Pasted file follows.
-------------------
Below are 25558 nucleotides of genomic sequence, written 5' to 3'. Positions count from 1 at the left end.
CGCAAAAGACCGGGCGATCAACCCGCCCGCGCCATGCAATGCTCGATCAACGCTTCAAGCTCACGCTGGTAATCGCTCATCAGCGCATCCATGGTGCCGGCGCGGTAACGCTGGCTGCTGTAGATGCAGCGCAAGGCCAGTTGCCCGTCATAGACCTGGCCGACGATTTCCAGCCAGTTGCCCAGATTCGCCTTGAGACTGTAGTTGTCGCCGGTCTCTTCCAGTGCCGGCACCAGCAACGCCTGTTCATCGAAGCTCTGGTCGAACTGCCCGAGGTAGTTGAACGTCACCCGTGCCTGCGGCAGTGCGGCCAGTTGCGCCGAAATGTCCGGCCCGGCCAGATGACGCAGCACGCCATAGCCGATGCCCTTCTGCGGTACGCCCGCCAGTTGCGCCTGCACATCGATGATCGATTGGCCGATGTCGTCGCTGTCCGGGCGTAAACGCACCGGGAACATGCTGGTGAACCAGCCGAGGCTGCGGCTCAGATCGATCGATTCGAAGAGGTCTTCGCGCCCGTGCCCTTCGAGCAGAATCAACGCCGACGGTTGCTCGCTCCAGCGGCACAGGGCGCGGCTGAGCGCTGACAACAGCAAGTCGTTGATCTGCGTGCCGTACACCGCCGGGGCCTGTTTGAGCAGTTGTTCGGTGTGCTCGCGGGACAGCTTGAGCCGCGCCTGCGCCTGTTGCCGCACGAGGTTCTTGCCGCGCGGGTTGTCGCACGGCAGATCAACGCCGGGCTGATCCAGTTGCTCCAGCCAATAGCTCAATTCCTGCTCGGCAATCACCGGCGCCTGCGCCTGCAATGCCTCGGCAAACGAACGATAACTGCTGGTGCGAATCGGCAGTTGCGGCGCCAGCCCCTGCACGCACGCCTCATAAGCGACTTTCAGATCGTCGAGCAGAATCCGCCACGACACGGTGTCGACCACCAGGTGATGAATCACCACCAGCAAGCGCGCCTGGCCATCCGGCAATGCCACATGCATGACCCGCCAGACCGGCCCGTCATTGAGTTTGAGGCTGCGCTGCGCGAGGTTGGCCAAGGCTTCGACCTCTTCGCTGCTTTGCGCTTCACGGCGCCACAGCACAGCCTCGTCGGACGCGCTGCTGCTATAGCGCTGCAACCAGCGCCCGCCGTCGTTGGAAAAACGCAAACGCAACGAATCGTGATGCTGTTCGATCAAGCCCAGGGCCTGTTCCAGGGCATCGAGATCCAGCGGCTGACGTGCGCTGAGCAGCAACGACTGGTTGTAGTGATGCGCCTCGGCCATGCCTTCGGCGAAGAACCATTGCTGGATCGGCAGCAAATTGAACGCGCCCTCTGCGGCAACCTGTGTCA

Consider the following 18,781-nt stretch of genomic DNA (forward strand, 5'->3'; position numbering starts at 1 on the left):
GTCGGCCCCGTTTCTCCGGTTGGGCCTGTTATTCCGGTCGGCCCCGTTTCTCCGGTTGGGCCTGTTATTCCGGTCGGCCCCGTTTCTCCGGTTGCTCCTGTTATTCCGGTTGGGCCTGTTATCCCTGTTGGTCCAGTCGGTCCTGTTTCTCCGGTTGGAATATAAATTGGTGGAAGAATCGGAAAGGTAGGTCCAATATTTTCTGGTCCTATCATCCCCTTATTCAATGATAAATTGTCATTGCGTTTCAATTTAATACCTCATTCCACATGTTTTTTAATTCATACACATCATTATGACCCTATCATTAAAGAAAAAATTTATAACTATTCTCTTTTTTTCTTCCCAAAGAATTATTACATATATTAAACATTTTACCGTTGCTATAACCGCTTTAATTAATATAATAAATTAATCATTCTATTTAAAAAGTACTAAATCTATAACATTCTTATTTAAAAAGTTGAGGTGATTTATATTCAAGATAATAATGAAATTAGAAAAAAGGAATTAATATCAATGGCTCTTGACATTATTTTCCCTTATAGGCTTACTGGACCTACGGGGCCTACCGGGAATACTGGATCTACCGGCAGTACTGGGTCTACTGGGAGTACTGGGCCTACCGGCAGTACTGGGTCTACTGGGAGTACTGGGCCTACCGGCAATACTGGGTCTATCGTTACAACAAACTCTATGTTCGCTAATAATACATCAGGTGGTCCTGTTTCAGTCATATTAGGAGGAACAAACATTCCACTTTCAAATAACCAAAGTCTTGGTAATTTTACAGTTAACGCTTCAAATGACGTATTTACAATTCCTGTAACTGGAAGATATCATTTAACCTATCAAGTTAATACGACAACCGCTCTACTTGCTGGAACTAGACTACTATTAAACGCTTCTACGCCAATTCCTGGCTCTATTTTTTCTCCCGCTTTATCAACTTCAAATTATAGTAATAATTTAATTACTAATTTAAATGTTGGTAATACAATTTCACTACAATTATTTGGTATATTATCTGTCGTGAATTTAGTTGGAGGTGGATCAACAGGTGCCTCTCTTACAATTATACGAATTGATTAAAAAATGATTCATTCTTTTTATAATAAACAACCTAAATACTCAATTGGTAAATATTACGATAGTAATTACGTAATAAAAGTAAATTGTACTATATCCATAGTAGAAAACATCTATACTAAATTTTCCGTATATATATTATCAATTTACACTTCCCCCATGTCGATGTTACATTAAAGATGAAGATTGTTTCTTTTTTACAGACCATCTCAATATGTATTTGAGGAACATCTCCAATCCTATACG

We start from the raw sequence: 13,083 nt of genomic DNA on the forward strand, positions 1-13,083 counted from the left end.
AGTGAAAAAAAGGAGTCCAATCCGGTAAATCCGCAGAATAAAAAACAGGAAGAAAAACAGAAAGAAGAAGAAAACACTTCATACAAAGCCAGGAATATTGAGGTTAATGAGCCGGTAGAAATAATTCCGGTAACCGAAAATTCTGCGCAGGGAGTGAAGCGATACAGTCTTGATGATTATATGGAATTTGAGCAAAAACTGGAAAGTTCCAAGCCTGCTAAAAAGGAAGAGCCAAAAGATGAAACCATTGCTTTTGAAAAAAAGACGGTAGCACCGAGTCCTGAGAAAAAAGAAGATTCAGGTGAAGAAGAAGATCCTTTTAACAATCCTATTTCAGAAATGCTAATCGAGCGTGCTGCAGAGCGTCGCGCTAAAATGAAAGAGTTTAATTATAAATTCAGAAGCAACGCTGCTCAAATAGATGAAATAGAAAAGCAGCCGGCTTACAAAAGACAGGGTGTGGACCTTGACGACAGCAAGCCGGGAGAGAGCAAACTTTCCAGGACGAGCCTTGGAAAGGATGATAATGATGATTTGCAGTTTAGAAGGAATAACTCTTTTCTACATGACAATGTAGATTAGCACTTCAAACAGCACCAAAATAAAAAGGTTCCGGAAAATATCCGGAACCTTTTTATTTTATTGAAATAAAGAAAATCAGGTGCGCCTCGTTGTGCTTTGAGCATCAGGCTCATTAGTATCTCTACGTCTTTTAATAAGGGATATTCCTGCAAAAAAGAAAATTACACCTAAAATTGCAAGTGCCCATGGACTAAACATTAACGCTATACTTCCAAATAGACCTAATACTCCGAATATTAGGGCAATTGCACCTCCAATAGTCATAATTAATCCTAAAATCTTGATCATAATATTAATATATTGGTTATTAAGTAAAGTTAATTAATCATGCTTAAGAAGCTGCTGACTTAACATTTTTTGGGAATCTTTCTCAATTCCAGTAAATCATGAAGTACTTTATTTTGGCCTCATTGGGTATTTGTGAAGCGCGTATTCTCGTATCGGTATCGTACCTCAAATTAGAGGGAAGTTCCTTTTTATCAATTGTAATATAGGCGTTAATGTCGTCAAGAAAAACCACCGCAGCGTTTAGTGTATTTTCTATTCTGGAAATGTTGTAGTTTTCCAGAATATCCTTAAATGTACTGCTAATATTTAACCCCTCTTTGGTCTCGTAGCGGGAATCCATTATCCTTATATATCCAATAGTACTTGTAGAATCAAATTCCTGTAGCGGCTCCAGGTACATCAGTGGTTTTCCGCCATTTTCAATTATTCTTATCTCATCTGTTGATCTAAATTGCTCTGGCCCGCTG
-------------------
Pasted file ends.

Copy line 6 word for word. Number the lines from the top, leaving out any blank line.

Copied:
AGTGAAAAAAAGGAGTCCAATCCGGTAAATCCGCAGAATAAAAAACAGGAAGAAAAACAGAAAGAAGAAGAAAACACTTCATACAAAGCCAGGAATATTGAGGTTAATGAGCCGGTAGAAATAATTCCGGTAACCGAAAATTCTGCGCAGGGAGTGAAGCGATACAGTCTTGATGATTATATGGAATTTGAGCAAAAACTGGAAAGTTCCAAGCCTGCTAAAAAGGAAGAGCCAAAAGATGAAACCATTGCTTTTGAAAAAAAGACGGTAGCACCGAGTCCTGAGAAAAAAGAAGATTCAGGTGAAGAAGAAGATCCTTTTAACAATCCTATTTCAGAAATGCTAATCGAGCGTGCTGCAGAGCGTCGCGCTAAAATGAAAGAGTTTAATTATAAATTCAGAAGCAACGCTGCTCAAATAGATGAAATAGAAAAGCAGCCGGCTTACAAAAGACAGGGTGTGGACCTTGACGACAGCAAGCCGGGAGAGAGCAAACTTTCCAGGACGAGCCTTGGAAAGGATGATAATGATGATTTGCAGTTTAGAAGGAATAACTCTTTTCTACATGACAATGTAGATTAGCACTTCAAACAGCACCAAAATAAAAAGGTTCCGGAAAATATCCGGAACCTTTTTATTTTATTGAAATAAAGAAAATCAGGTGCGCCTCGTTGTGCTTTGAGCATCAGGCTCATTAGTATCTCTACGTCTTTTAATAAGGGATATTCCTGCAAAAAAGAAAATTACACCTAAAATTGCAAGTGCCCATGGACTAAACATTAACGCTATACTTCCAAATAGACCTAATACTCCGAATATTAGGGCAATTGCACCTCCAATAGTCATAATTAATCCTAAAATCTTGATCATAATATTAATATATTGGTTATTAAGTAAAGTTAATTAATCATGCTTAAGAAGCTGCTGACTTAACATTTTTTGGGAATCTTTCTCAATTCCAGTAAATCATGAAGTACTTTATTTTGGCCTCATTGGGTATTTGTGAAGCGCGTATTCTCGTATCGGTATCGTACCTCAAATTAGAGGGAAGTTCCTTTTTATCAATTGTAATATAGGCGTTAATGTCGTCAAGAAAAACCACCGCAGCGTTTAGTGTATTTTCTATTCTGGAAATGTTGTAGTTTTCCAGAATATCCTTAAATGTACTGCTAATATTTAACCCCTCTTTGGTCTCGTAGCGGGAATCCATTATCCTTATATATCCAATAGTACTTGTAGAATCAAATTCCTGTAGCGGCTCCAGGTACATCAGTGGTTTTCCGCCATTTTCAATTATTCTTATCTCATCTGTTGATCTAAATTGCTCTGGCCCGCTG